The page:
I have always loved things. Trinkets, treasures, knick knacks. When I was small I made collections of marbles and rubbers and dolls – all sorts. I would line them up and categorise them obsessively. I began to understand, as I grew up, that I lived in a family that valued things. I didn’t appreciate that for a long while, but when I began to emerge from the secluded oyster of my world I saw that it was not so in every household, and now I find it is important for me to make my home a place where things are allowed exist, and not obsessively tidied away. I enjoy the gentle chaos of a home life which I grew up with, where there is comfort in the incongruity of mismatched objects, each of which holds meaning for us as a family in some way, and which live happily, haphazardly, side by side.

Many peculiar faces haunt my grandfather’s world. I’m sure he barely notices them now, but when I go there the wonder of a child froths up inside me as if I am seeing these things for the first time. And as time ticks on slowly, inevitably, they seem to want to tell his story more urgently to me.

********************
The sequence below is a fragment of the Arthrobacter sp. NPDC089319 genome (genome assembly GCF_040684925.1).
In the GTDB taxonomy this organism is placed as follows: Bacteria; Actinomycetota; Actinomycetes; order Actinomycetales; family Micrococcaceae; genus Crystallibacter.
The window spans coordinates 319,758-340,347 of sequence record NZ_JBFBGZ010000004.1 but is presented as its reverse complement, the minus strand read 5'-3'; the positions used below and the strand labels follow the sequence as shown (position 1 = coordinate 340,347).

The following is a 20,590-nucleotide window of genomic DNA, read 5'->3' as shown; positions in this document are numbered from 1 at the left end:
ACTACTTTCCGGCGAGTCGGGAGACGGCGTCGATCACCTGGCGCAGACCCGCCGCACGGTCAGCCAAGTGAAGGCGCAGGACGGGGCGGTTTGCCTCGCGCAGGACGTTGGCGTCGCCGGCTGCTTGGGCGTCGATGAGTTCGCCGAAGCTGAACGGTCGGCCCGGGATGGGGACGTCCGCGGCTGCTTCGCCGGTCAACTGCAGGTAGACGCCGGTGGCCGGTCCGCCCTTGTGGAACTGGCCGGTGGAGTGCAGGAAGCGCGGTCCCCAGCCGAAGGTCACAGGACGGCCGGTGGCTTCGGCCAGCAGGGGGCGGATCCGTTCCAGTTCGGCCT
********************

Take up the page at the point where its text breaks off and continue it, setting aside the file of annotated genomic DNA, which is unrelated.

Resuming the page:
When I do count the clock that tells the time,
And see the brave day sunk in hideous night:
When I behold the violet past prime,
And sable curls ensilvered o’er with white;
When lofty trees I see barren of leaves,
Which erst from heat did canopy the herd,
And summer’s green all girded up in sheaves
Borne on the bier with white and bristly beard:
Then of thy beauty do I question make
That thou among the wastes of time must go,
Since sweets and beauties do themselves forsake,
And die as fast as they see others grow;
And nothing ‘gainst time’s scythe can make defence
Save breed to brave him when he takes thee hence.

Shakespeare, sonnet number 12

clock face

Cat

Cherub boy

horse head

Chinese lady

Broken statue

Winged archer_edited-1

Ivory girl

Grandpa2

You can find out more about my grandfather’s house in previous posts on my blog here and here, and here.

© images and content Emily Hughes, 2014

These wilder things

And I will waste my heart on fear no more